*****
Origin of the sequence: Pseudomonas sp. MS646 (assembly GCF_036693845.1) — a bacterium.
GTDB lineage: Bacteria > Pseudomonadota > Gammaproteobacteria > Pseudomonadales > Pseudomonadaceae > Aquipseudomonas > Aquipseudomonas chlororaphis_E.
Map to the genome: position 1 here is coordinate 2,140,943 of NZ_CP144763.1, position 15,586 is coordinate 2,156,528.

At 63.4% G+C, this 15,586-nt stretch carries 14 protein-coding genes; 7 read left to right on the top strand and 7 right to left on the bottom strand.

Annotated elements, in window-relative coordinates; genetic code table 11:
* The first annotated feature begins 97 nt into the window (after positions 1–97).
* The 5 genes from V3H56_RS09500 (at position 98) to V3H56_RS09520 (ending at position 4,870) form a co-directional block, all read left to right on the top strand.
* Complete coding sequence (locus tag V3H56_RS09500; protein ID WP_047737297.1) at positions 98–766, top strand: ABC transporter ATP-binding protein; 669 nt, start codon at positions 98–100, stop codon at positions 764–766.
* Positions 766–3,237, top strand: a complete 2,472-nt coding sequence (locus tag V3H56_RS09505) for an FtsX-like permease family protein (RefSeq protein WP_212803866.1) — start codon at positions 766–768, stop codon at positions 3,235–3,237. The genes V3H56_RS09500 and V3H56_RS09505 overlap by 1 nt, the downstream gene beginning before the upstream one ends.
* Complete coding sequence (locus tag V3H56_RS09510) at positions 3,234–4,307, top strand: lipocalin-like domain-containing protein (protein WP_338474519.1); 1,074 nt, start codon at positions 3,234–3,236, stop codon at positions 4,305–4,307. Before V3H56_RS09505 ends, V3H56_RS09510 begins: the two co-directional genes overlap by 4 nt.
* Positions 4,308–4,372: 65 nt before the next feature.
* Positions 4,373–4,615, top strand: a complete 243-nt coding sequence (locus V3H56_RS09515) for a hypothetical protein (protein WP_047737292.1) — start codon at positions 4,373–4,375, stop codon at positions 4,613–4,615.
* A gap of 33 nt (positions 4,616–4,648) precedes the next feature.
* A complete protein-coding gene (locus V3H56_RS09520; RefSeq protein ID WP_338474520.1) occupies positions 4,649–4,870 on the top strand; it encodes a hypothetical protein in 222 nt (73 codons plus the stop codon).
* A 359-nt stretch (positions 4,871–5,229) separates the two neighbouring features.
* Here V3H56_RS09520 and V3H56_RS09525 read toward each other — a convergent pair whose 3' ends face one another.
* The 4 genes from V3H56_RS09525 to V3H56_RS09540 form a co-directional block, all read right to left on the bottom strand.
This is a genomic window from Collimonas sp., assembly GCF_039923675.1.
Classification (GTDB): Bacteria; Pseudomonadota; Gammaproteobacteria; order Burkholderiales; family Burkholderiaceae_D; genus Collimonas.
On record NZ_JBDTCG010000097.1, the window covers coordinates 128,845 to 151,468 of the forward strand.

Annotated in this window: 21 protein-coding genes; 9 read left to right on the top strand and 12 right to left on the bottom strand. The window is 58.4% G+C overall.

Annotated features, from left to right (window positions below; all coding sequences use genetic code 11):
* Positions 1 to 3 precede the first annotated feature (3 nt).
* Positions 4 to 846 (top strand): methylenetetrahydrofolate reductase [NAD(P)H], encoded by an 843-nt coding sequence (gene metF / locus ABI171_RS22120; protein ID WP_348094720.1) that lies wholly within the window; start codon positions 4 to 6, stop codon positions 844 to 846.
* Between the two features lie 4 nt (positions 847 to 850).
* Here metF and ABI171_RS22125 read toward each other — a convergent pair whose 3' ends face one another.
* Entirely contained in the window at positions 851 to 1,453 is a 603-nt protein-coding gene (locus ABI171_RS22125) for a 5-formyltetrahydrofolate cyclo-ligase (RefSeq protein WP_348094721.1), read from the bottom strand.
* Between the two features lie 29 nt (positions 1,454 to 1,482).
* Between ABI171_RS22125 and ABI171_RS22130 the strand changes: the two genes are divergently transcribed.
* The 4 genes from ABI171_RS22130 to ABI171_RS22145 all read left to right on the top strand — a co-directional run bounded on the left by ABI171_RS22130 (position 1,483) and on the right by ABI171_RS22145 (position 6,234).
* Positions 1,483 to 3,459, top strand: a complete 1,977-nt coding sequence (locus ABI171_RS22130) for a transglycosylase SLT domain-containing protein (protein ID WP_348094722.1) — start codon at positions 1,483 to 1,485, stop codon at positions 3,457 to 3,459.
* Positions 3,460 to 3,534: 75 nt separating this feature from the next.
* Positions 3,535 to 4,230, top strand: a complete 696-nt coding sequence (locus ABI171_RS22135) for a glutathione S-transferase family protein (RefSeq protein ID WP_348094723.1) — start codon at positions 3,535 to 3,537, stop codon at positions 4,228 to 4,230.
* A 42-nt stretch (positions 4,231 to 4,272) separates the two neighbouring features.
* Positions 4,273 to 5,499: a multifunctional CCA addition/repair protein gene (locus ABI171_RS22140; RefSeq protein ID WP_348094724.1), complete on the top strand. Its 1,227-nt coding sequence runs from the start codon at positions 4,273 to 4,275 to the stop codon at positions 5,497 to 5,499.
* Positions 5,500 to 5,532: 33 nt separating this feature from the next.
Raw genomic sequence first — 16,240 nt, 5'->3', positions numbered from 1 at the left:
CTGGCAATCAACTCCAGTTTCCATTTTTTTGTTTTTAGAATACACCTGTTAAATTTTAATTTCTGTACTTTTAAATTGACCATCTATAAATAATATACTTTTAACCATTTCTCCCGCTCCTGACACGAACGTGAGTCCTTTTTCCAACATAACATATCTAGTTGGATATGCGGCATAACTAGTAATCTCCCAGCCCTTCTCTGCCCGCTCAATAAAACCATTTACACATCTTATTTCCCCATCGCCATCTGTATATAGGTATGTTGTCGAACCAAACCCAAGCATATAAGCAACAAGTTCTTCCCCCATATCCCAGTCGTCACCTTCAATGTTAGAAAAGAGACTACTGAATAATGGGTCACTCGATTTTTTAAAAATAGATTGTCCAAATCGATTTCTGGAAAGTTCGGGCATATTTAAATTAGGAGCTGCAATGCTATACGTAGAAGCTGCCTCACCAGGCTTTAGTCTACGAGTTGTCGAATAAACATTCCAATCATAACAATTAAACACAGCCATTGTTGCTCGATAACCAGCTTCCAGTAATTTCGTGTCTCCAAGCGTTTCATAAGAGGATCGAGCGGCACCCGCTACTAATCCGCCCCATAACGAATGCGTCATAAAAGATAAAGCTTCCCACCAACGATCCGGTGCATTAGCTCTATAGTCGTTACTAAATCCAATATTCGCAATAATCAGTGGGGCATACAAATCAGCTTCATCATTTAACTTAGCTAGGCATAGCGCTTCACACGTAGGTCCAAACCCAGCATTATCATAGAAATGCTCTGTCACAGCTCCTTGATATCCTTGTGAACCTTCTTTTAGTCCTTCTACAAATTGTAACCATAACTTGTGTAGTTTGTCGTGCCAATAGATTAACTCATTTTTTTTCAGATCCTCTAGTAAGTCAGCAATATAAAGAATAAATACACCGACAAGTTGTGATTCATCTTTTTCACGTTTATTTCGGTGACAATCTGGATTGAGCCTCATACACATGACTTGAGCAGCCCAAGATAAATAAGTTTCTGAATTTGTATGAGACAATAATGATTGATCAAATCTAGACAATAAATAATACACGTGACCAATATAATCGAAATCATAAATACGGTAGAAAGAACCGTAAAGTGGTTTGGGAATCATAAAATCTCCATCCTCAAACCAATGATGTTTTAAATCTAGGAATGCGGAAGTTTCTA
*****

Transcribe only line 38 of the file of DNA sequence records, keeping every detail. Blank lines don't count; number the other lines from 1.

CTGGCAATCAACTCCAGTTTCCATTTTTTTGTTTTTAGAATACACCTGTTAAATTTTAATTTCTGTACTTTTAAATTGACCATCTATAAATAATATACTTTTAACCATTTCTCCCGCTCCTGACACGAACGTGAGTCCTTTTTCCAACATAACATATCTAGTTGGATATGCGGCATAACTAGTAATCTCCCAGCCCTTCTCTGCCCGCTCAATAAAACCATTTACACATCTTATTTCCCCATCGCCATCTGTATATAGGTATGTTGTCGAACCAAACCCAAGCATATAAGCAACAAGTTCTTCCCCCATATCCCAGTCGTCACCTTCAATGTTAGAAAAGAGACTACTGAATAATGGGTCACTCGATTTTTTAAAAATAGATTGTCCAAATCGATTTCTGGAAAGTTCGGGCATATTTAAATTAGGAGCTGCAATGCTATACGTAGAAGCTGCCTCACCAGGCTTTAGTCTACGAGTTGTCGAATAAACATTCCAATCATAACAATTAAACACAGCCATTGTTGCTCGATAACCAGCTTCCAGTAATTTCGTGTCTCCAAGCGTTTCATAAGAGGATCGAGCGGCACCCGCTACTAATCCGCCCCATAACGAATGCGTCATAAAAGATAAAGCTTCCCACCAACGATCCGGTGCATTAGCTCTATAGTCGTTACTAAATCCAATATTCGCAATAATCAGTGGGGCATACAAATCAGCTTCATCATTTAACTTAGCTAGGCATAGCGCTTCACACGTAGGTCCAAACCCAGCATTATCATAGAAATGCTCTGTCACAGCTCCTTGATATCCTTGTGAACCTTCTTTTAGTCCTTCTACAAATTGTAACCATAACTTGTGTAGTTTGTCGTGCCAATAGATTAACTCATTTTTTTTCAGATCCTCTAGTAAGTCAGCAATATAAAGAATAAATACACCGACAAGTTGTGATTCATCTTTTTCACGTTTATTTCGGTGACAATCTGGATTGAGCCTCATACACATGACTTGAGCAGCCCAAGATAAATAAGTTTCTGAATTTGTATGAGACAATAATGATTGATCAAATCTAGACAATAAATAATACACGTGACCAATATAATCGAAATCATAAATACGGTAGAAAGAACCGTAAAGTGGTTTGGGAATCATAAAATCTCCATCCTCAAACCAATGATGTTTTAAATCTAGGAATGCGGAAGTTTCTA